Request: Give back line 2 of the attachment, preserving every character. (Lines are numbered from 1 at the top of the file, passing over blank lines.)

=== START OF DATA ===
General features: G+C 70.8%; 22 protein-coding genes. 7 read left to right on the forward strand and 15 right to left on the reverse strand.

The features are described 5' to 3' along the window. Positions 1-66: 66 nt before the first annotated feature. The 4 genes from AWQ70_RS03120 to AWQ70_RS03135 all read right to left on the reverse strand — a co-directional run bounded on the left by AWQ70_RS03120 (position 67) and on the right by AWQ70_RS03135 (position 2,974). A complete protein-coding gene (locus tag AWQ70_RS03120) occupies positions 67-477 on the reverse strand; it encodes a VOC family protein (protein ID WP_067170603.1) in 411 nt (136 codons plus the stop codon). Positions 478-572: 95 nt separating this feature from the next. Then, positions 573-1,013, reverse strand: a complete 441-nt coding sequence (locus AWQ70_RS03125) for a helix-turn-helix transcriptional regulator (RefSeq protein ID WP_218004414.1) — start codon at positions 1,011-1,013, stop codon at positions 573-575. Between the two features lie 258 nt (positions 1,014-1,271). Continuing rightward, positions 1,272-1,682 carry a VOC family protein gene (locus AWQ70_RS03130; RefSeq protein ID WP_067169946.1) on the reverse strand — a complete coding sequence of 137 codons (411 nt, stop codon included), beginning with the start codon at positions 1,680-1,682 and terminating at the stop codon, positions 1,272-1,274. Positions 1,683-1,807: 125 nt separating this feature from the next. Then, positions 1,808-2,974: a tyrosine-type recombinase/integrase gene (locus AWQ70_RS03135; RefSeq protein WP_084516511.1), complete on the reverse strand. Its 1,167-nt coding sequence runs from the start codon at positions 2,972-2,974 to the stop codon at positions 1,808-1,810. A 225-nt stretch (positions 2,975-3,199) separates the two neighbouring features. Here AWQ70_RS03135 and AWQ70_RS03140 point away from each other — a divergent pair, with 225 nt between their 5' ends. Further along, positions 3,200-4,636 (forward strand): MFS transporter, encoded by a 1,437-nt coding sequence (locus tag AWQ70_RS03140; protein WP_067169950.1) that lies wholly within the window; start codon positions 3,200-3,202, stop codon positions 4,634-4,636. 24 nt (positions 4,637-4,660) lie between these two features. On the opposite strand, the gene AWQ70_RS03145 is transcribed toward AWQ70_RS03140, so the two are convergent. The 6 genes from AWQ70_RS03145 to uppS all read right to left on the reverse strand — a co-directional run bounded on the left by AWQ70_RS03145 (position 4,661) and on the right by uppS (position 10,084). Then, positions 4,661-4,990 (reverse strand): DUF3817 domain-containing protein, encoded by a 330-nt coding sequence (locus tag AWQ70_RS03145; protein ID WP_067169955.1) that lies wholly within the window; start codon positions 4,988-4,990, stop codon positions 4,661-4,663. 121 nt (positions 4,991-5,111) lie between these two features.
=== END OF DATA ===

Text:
The features are described 5' to 3' along the window. Positions 1-66: 66 nt before the first annotated feature. The 4 genes from AWQ70_RS03120 to AWQ70_RS03135 all read right to left on the reverse strand — a co-directional run bounded on the left by AWQ70_RS03120 (position 67) and on the right by AWQ70_RS03135 (position 2,974). A complete protein-coding gene (locus tag AWQ70_RS03120) occupies positions 67-477 on the reverse strand; it encodes a VOC family protein (protein ID WP_067170603.1) in 411 nt (136 codons plus the stop codon). Positions 478-572: 95 nt separating this feature from the next. Then, positions 573-1,013, reverse strand: a complete 441-nt coding sequence (locus AWQ70_RS03125) for a helix-turn-helix transcriptional regulator (RefSeq protein ID WP_218004414.1) — start codon at positions 1,011-1,013, stop codon at positions 573-575. Between the two features lie 258 nt (positions 1,014-1,271). Continuing rightward, positions 1,272-1,682 carry a VOC family protein gene (locus AWQ70_RS03130; RefSeq protein ID WP_067169946.1) on the reverse strand — a complete coding sequence of 137 codons (411 nt, stop codon included), beginning with the start codon at positions 1,680-1,682 and terminating at the stop codon, positions 1,272-1,274. Positions 1,683-1,807: 125 nt separating this feature from the next. Then, positions 1,808-2,974: a tyrosine-type recombinase/integrase gene (locus AWQ70_RS03135; RefSeq protein WP_084516511.1), complete on the reverse strand. Its 1,167-nt coding sequence runs from the start codon at positions 2,972-2,974 to the stop codon at positions 1,808-1,810. A 225-nt stretch (positions 2,975-3,199) separates the two neighbouring features. Here AWQ70_RS03135 and AWQ70_RS03140 point away from each other — a divergent pair, with 225 nt between their 5' ends. Further along, positions 3,200-4,636 (forward strand): MFS transporter, encoded by a 1,437-nt coding sequence (locus tag AWQ70_RS03140; protein WP_067169950.1) that lies wholly within the window; start codon positions 3,200-3,202, stop codon positions 4,634-4,636. 24 nt (positions 4,637-4,660) lie between these two features. On the opposite strand, the gene AWQ70_RS03145 is transcribed toward AWQ70_RS03140, so the two are convergent. The 6 genes from AWQ70_RS03145 to uppS all read right to left on the reverse strand — a co-directional run bounded on the left by AWQ70_RS03145 (position 4,661) and on the right by uppS (position 10,084). Then, positions 4,661-4,990 (reverse strand): DUF3817 domain-containing protein, encoded by a 330-nt coding sequence (locus tag AWQ70_RS03145; protein ID WP_067169955.1) that lies wholly within the window; start codon positions 4,988-4,990, stop codon positions 4,661-4,663. 121 nt (positions 4,991-5,111) lie between these two features.